Spend some time in the charming towns of Garður and Sandgerði
Suðurnesjabær is one of the four municipalities on Reykjanes Peninsula and lies along the seashore with beautiful surroundings and sea views in the unique Reykjanes Geopark. Suðurnesjabær consists of the two towns of Garður and Sandgerði, which merged in 2018.
Garður is a quiet seaside town on the northwest tip of Reykjanes and a great place to spend some time. The town is known for a pair of lighthouses, where on sunny summer days, you can find locals and tourists picnicking, basking in the sun and enjoying the scenery. The older, more traditional red-striped lighthouse
was built in 1897, while the newer square-designed one was built in 1944 in a more modern Nordic style. This is a popular destination for photographers and offers good conditions to see the Northern Lights in the wintertime.
The Folk Museum is another must-see in Garður. The museum houses items that were essential for the livelihood of Icelanders on both land and sea,including tools, fishing items, and maps. It offers a window into what life was like in past generations, reminding visitors that life in Iceland was not easy for its early settlers. The museum also has an extensive collection of 60 functional engines provided by local resident Guðni Ingimundarson.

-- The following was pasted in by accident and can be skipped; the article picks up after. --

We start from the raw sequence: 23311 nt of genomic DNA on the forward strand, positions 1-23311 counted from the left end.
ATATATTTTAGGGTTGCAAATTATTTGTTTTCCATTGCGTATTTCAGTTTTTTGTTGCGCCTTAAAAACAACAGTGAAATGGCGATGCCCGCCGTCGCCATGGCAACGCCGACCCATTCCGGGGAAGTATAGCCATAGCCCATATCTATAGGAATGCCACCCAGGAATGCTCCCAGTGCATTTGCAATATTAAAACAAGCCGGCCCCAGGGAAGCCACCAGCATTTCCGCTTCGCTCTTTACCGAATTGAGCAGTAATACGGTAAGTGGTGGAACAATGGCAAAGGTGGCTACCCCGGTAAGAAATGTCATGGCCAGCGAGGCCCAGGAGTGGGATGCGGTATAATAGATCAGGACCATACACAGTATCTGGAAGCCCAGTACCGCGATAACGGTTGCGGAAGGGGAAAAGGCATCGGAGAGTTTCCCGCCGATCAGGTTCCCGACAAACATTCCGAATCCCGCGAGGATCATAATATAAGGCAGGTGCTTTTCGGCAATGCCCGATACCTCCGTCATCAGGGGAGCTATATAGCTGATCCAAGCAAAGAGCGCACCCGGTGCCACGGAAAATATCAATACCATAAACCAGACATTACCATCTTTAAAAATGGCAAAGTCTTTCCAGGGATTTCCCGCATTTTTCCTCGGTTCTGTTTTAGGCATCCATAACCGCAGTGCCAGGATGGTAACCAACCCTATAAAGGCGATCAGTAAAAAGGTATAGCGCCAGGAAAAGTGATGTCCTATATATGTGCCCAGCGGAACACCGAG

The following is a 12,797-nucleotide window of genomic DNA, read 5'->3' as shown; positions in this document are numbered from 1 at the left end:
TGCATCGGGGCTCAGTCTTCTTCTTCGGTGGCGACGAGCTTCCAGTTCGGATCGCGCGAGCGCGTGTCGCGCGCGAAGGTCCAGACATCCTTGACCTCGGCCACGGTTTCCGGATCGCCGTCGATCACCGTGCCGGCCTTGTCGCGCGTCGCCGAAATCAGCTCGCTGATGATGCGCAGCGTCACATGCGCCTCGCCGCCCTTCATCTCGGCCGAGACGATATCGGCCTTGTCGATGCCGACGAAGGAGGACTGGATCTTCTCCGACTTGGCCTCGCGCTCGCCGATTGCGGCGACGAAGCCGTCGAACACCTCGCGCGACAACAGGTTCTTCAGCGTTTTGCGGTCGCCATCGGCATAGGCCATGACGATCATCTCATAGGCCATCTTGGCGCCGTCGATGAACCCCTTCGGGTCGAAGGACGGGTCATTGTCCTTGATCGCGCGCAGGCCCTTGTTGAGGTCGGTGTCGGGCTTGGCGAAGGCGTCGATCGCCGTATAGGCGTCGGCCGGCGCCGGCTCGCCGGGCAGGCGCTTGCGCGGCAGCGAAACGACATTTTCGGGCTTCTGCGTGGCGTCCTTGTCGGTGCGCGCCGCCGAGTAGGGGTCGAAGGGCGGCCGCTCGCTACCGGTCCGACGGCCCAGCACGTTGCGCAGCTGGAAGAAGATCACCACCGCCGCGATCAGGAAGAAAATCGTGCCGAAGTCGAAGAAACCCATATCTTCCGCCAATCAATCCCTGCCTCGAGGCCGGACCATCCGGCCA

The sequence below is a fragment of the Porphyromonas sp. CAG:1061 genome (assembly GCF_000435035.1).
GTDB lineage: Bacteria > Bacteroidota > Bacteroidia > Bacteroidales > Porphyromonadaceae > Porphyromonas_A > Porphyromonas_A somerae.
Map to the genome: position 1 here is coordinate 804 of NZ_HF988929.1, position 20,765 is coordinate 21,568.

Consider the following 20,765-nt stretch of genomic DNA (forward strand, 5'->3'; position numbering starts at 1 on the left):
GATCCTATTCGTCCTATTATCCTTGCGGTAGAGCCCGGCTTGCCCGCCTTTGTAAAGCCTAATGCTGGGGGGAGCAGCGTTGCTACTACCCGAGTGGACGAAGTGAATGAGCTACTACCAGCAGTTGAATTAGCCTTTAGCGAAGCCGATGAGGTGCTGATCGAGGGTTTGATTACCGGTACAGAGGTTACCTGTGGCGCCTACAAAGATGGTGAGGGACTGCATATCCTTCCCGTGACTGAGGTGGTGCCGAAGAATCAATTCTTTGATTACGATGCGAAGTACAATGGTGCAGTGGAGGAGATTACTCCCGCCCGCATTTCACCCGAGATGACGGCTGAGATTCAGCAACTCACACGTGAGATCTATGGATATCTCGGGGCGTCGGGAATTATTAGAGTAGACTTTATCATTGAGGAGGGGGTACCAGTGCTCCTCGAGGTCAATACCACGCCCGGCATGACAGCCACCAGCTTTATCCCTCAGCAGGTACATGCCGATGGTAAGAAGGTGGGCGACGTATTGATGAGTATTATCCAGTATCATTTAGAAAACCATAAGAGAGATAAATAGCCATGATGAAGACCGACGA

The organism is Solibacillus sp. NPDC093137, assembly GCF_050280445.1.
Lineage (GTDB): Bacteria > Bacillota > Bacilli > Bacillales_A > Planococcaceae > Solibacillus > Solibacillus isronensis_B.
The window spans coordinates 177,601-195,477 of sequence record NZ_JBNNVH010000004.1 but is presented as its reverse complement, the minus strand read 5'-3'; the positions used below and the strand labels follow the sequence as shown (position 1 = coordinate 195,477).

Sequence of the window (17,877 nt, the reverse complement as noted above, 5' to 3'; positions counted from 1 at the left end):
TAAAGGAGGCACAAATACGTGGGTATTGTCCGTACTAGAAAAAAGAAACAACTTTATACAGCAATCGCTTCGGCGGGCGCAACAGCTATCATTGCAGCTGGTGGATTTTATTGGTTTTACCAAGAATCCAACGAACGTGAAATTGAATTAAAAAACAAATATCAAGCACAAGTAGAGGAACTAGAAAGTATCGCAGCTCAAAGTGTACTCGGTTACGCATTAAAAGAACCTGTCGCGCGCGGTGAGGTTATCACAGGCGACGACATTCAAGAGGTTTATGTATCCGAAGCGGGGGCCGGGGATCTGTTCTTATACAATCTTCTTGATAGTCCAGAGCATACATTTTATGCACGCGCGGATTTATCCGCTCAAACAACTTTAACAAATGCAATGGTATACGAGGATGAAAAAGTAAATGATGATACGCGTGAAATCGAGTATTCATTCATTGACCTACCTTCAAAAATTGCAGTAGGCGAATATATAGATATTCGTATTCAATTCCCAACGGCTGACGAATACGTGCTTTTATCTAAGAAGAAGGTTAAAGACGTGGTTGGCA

Fishing boats can often be seen from shore—and whales, if you’re lucky! There is rich birdlife in the region, ranging from hordes of gulls, Arctic terns and gannets in the summer to ravens in the winter. Meanwhile, Sandgerði offers an insight into one of Iceland’s major fishing communities. Situated on the northern tip of the Reykjanes peninsula, Sandgerði has a lot to do and see in town and a good camping site. Outdoor enthusiasts love the birdwatching and golfing opportunities. There are nature exhibitions at the Suðurnes Science and Learning Centre and a historical gallery.
In the historical gallery, you can visit the magnificent exhibition ‘Attraction of the Poles’ featuring the work, life and death of the French medical doctor and polar scientist Jean-Baptiste Charcot. His research ship, the Pourquoi-Pas, was lost along the coast of Iceland in 1936 but a model of the boat is part of the exhibition.
Suðurnesjabær, with its beautiful seashore and beaches, is an ideal area to base yourself from while staying along the Reykjanes peninsula.